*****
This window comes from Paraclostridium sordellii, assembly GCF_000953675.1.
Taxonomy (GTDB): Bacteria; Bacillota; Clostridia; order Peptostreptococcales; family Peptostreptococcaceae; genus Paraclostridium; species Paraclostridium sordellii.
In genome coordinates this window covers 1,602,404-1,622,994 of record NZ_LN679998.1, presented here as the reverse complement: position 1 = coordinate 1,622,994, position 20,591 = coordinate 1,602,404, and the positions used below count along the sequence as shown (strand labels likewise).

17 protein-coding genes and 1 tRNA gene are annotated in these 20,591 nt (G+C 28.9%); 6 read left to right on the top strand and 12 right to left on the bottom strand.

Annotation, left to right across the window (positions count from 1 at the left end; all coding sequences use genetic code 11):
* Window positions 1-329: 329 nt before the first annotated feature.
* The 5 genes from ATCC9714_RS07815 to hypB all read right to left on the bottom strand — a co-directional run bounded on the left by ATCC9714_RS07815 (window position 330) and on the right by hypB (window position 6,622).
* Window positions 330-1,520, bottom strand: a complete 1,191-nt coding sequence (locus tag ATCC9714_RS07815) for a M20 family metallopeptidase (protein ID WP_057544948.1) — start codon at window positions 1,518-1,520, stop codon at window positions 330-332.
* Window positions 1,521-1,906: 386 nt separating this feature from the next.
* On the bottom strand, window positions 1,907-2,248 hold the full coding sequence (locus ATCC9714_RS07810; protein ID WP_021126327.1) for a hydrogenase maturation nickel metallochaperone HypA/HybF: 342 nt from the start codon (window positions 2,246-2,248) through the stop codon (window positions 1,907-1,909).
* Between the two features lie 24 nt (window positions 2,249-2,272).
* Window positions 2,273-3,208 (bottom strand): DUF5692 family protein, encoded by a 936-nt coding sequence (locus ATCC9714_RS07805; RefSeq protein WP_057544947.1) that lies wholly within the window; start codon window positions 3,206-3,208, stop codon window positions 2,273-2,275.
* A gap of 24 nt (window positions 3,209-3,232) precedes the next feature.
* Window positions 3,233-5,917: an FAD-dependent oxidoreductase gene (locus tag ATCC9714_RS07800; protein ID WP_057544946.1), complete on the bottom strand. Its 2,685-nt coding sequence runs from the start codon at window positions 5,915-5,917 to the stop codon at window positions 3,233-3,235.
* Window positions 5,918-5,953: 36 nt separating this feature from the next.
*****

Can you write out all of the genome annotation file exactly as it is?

This window comes from Paraclostridium sordellii, assembly GCF_000953675.1.
Taxonomy (GTDB): Bacteria; Bacillota; Clostridia; order Peptostreptococcales; family Peptostreptococcaceae; genus Paraclostridium; species Paraclostridium sordellii.
In genome coordinates this window covers 1,602,404-1,622,994 of record NZ_LN679998.1, presented here as the reverse complement: position 1 = coordinate 1,622,994, position 20,591 = coordinate 1,602,404, and the positions used below count along the sequence as shown (strand labels likewise).

17 protein-coding genes and 1 tRNA gene are annotated in these 20,591 nt (G+C 28.9%); 6 read left to right on the top strand and 12 right to left on the bottom strand.

Annotation, left to right across the window (positions count from 1 at the left end; all coding sequences use genetic code 11):
* Window positions 1-329: 329 nt before the first annotated feature.
* The 5 genes from ATCC9714_RS07815 to hypB all read right to left on the bottom strand — a co-directional run bounded on the left by ATCC9714_RS07815 (window position 330) and on the right by hypB (window position 6,622).
* Window positions 330-1,520, bottom strand: a complete 1,191-nt coding sequence (locus tag ATCC9714_RS07815) for a M20 family metallopeptidase (protein ID WP_057544948.1) — start codon at window positions 1,518-1,520, stop codon at window positions 330-332.
* Window positions 1,521-1,906: 386 nt separating this feature from the next.
* On the bottom strand, window positions 1,907-2,248 hold the full coding sequence (locus ATCC9714_RS07810; protein ID WP_021126327.1) for a hydrogenase maturation nickel metallochaperone HypA/HybF: 342 nt from the start codon (window positions 2,246-2,248) through the stop codon (window positions 1,907-1,909).
* Between the two features lie 24 nt (window positions 2,249-2,272).
* Window positions 2,273-3,208 (bottom strand): DUF5692 family protein, encoded by a 936-nt coding sequence (locus ATCC9714_RS07805; RefSeq protein WP_057544947.1) that lies wholly within the window; start codon window positions 3,206-3,208, stop codon window positions 2,273-2,275.
* A gap of 24 nt (window positions 3,209-3,232) precedes the next feature.
* Window positions 3,233-5,917: an FAD-dependent oxidoreductase gene (locus tag ATCC9714_RS07800; protein ID WP_057544946.1), complete on the bottom strand. Its 2,685-nt coding sequence runs from the start codon at window positions 5,915-5,917 to the stop codon at window positions 3,233-3,235.
* Window positions 5,918-5,953: 36 nt separating this feature from the next.